Sneaker shop owners collaborate with local brands to expand their business
The Hype Mpls opened its doors in March of last year and has become a destination for professional athletes, artists, and social media celebs on their visits to the Twin Cities. Known for carrying the latest sneaker releases from Jordans to Yeezys, Hype is also the place to shop for locally owned clothing brands.
Abdulkarim Abdulle, co-founder of Hype, coined its name as an acronym for Help Your People Eat, a phrase that has since become a mantra for them.
On July 2, during the weeklong celebration of Somalia’s independence, the owners of Hype, a sneaker shop located near West 29th St. and Hennepin Avenue, threw a block party in the back lot of their store where several young East African entrepreneurs gathered to commemorate how far their community had come.
The event included a dunk tank, a food truck by Tender Lovin’ Chix, and tables and racks full of clothes for sale. Locally owned brands were prominently featured throughout the party to showcase entrepreneurship front and center.
The atmosphere was that of a 90s feel-good music video with friends embracing and laughing with one another. Various owners of The Hype sat in the dunk tank to allow friends and family a chance at dousing them while others danced to the DJ’s music.
Abdulle described how the idea of a block party came from one of their barbers who works at Cutz by Hype, a barbershop owned by the Hype team that came together earlier this year. “We were sitting at Hype one day. One of our barbers, Darryl, texted us, he said, ‘We need a meeting right now,’” Abdulle said.
“Darryl said, ‘Let’s do this block party. We gotta give back to the community. HYPE stands for helping people eat. Let’s help our people eat.’”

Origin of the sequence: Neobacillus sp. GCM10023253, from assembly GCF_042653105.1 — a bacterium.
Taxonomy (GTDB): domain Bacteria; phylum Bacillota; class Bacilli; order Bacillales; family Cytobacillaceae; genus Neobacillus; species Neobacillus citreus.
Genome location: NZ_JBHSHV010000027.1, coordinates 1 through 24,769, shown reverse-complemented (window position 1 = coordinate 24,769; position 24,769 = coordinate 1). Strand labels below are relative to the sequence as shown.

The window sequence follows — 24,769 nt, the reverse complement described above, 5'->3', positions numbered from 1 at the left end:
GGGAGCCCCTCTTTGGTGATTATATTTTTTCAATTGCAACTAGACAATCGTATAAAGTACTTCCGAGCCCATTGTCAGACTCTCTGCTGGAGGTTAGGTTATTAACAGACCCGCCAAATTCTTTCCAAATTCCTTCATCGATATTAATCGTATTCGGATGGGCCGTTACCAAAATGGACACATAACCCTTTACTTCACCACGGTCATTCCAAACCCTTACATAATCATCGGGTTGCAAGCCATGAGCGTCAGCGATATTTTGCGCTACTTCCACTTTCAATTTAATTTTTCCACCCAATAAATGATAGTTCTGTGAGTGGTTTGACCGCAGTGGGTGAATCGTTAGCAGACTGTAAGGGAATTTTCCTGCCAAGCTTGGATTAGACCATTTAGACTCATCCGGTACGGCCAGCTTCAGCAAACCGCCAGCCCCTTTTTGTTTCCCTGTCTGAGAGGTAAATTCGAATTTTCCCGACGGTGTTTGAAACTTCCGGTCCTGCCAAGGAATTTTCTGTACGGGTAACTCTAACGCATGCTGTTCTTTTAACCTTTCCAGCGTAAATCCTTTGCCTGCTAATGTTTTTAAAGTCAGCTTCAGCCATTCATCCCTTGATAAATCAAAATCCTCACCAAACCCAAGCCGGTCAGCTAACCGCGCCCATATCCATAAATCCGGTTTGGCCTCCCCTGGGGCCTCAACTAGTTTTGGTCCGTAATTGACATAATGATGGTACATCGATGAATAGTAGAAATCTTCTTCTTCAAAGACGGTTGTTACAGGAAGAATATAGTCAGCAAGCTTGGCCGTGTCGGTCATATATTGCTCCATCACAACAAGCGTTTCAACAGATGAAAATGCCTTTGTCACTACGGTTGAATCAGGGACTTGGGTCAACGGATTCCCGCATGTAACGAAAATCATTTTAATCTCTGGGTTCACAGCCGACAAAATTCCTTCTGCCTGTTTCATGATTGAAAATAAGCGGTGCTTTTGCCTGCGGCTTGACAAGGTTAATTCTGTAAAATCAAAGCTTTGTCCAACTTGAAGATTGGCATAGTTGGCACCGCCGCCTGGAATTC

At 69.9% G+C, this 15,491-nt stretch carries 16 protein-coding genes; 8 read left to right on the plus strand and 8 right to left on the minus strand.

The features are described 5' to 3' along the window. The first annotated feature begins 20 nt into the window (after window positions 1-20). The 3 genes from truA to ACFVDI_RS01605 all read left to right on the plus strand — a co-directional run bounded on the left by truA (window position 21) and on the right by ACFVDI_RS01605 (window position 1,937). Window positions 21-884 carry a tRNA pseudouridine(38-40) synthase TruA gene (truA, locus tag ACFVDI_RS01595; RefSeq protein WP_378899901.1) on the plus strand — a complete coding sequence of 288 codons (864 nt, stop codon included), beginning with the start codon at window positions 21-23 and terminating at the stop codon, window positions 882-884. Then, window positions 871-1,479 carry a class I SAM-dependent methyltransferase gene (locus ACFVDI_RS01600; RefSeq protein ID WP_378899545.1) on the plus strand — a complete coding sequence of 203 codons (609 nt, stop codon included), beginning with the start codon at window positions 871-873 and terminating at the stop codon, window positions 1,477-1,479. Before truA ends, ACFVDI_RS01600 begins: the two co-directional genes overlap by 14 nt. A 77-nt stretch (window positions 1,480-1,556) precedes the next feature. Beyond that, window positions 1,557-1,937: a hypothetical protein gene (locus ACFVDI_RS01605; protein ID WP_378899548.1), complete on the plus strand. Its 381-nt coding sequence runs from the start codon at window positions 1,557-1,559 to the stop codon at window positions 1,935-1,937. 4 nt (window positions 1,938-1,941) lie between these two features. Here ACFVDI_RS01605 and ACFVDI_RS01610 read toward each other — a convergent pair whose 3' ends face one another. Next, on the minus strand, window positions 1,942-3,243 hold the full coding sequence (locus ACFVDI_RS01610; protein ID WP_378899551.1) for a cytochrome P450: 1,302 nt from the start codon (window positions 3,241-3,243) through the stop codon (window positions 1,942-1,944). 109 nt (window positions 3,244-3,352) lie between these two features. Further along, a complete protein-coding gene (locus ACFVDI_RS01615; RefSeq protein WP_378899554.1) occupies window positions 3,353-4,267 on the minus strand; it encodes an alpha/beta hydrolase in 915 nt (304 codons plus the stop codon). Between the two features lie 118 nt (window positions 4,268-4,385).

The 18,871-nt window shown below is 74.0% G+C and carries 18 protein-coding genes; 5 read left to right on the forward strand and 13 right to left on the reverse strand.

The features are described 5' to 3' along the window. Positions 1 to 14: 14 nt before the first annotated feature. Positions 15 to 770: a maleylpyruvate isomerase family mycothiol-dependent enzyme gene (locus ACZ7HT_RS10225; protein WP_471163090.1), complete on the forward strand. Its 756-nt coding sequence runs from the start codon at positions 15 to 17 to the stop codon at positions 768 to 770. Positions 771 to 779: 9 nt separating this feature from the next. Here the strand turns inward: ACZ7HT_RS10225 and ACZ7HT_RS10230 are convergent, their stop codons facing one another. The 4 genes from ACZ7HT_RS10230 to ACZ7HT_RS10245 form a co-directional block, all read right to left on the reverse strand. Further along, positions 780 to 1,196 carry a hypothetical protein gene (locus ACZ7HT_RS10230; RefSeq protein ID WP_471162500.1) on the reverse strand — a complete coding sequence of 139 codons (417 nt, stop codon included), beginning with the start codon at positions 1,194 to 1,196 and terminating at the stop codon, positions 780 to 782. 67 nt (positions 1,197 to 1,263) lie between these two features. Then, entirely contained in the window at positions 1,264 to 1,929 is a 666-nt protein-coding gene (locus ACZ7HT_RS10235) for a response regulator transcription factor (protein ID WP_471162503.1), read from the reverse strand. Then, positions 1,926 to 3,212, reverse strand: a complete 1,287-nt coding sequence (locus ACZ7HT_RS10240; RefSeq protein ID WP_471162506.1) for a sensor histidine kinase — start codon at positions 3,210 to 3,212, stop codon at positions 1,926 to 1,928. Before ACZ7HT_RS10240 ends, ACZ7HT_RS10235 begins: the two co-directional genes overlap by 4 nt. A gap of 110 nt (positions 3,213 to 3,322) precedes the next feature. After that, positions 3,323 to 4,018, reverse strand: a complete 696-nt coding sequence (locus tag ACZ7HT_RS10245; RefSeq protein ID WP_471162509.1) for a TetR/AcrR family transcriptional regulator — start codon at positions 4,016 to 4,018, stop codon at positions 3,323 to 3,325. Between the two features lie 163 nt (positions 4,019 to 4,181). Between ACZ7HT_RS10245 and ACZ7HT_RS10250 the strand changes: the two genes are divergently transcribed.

Sir Curtis Kirby, co-owner of Hype, says the team at Hype likes to run things differently compared to other businesses. There isn’t a hierarchy and all good ideas, such as the block party, are welcome.
“That’s what’s different about Hype,” said Kirby. “Most of the time things run under one person and they make the decisions, and you follow. But after our barber said it, we knew we had to make it happen. We all have different strengths and different connections. So, we all pulled together our different strengths and connections. And man, the city’s out right now. So clearly, they’re loving us,” he said of the block party.
Kirby is also a co-owner of the brand Sentrol Apparel, a streetwear brand local to Minneapolis. Hype has held several pop-up shops for local brands in the past year, including SlfMade, Kalsoni, and UnderDAWG.
UnderDAWG’s owner, Ismail Ugas, sees Hype as having paved the way for collaboration, sparking the idea for other brands to collaborate. He lamented the fact that sometimes people may wait to see if others support a brand before they choose to. But he believes that may be changing.
“I did a collaboration with SlfMade. He has his own audience. I had my own audience. If we bring it together, it’s just nothing but eating,” said Ugas. “So why not just help them collaborate [with] each other? It’s just reaching out your hand and grabbing it and just putting them together.
“I really think that collaboration is just the key to more growth. If you keep going, you’re gonna eventually succeed.”
Being part of the next generation of East African immigrants in Minnesota has factored into the journey toward entrepreneurship for individuals like Muna Mohamed, owner of Kalsoni, a modest wear athleisure brand. She highlighted the importance of showing up for friends’ events as a way of celebrating each other’s successes.
“I think we all come from a generation where our parents tell us to be doctors and things like that. But I think we’re creating a new group of communing for ourselves and paving our own ways,” she said.
Arif Ahmed, another co-owner of Hype, underlined the theme of the party as having it be a place where entrepreneurs can share tips and tricks with one another on their businesses and encourage one another in their journeys.
“Competition is really like an old way of thinking. But now it’s collaboration. That’s like the new way,” Ahmed said. “I see more businesses of color popping up, and it’s just going to be very normal. That’s kind of our goal—to show others, ‘If we can do it, why not you?’”
The Hype Mpls is located at 2835 Hennepin Ave., Minneapolis. For more information, contact 612-545-5314. Cutz by Hype is located at 2817 Hennepin Ave. S., Ste. 110, Minneapolis. For more information, contact 612-323-6542.